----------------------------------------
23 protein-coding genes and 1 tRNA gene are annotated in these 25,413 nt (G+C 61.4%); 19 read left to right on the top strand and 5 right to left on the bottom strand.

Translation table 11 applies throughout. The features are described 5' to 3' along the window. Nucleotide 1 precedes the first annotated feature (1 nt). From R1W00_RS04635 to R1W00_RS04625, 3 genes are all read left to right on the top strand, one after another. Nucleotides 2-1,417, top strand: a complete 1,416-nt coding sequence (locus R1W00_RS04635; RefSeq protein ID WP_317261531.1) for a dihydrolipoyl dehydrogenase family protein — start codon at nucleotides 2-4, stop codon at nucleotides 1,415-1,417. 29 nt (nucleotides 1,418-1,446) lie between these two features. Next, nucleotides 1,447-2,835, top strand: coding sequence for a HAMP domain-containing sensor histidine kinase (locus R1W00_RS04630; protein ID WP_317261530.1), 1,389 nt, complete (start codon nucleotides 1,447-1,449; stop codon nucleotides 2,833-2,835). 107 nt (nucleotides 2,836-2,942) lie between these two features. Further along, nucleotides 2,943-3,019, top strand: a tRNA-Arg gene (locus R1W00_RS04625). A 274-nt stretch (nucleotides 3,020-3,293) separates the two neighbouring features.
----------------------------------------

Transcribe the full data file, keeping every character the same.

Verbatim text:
23 protein-coding genes and 1 tRNA gene are annotated in these 25,413 nt (G+C 61.4%); 19 read left to right on the top strand and 5 right to left on the bottom strand.

Translation table 11 applies throughout. The features are described 5' to 3' along the window. Nucleotide 1 precedes the first annotated feature (1 nt). From R1W00_RS04635 to R1W00_RS04625, 3 genes are all read left to right on the top strand, one after another. Nucleotides 2-1,417, top strand: a complete 1,416-nt coding sequence (locus R1W00_RS04635; RefSeq protein ID WP_317261531.1) for a dihydrolipoyl dehydrogenase family protein — start codon at nucleotides 2-4, stop codon at nucleotides 1,415-1,417. 29 nt (nucleotides 1,418-1,446) lie between these two features. Next, nucleotides 1,447-2,835, top strand: coding sequence for a HAMP domain-containing sensor histidine kinase (locus R1W00_RS04630; protein ID WP_317261530.1), 1,389 nt, complete (start codon nucleotides 1,447-1,449; stop codon nucleotides 2,833-2,835). 107 nt (nucleotides 2,836-2,942) lie between these two features. Further along, nucleotides 2,943-3,019, top strand: a tRNA-Arg gene (locus R1W00_RS04625). A 274-nt stretch (nucleotides 3,020-3,293) separates the two neighbouring features.